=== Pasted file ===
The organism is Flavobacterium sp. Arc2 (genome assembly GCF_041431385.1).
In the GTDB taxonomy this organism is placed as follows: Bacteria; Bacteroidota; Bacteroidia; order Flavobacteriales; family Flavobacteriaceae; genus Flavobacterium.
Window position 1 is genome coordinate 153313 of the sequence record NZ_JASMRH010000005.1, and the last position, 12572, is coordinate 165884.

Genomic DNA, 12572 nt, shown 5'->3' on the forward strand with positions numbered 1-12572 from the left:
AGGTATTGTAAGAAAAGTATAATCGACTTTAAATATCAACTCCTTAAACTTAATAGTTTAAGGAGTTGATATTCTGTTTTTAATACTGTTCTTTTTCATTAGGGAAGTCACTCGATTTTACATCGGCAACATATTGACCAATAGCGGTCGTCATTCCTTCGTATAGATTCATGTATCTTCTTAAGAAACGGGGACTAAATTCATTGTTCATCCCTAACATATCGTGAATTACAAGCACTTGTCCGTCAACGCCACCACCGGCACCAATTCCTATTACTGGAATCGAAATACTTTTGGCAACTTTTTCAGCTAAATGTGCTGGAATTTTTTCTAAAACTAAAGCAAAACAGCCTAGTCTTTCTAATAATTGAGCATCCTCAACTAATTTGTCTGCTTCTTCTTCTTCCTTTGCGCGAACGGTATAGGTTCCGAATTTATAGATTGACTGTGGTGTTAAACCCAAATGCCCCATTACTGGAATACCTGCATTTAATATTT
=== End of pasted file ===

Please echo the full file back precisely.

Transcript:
The organism is Flavobacterium sp. Arc2 (genome assembly GCF_041431385.1).
In the GTDB taxonomy this organism is placed as follows: Bacteria; Bacteroidota; Bacteroidia; order Flavobacteriales; family Flavobacteriaceae; genus Flavobacterium.
Window position 1 is genome coordinate 153313 of the sequence record NZ_JASMRH010000005.1, and the last position, 12572, is coordinate 165884.

Genomic DNA, 12572 nt, shown 5'->3' on the forward strand with positions numbered 1-12572 from the left:
AGGTATTGTAAGAAAAGTATAATCGACTTTAAATATCAACTCCTTAAACTTAATAGTTTAAGGAGTTGATATTCTGTTTTTAATACTGTTCTTTTTCATTAGGGAAGTCACTCGATTTTACATCGGCAACATATTGACCAATAGCGGTCGTCATTCCTTCGTATAGATTCATGTATCTTCTTAAGAAACGGGGACTAAATTCATTGTTCATCCCTAACATATCGTGAATTACAAGCACTTGTCCGTCAACGCCACCACCGGCACCAATTCCTATTACTGGAATCGAAATACTTTTGGCAACTTTTTCAGCTAAATGTGCTGGAATTTTTTCTAAAACTAAAGCAAAACAGCCTAGTCTTTCTAATAATTGAGCATCCTCAACTAATTTGTCTGCTTCTTCTTCTTCCTTTGCGCGAACGGTATAGGTTCCGAATTTATAGATTGACTGTGGTGTTAAACCCAAATGCCCCATTACTGGAATACCTGCATTTAATATTT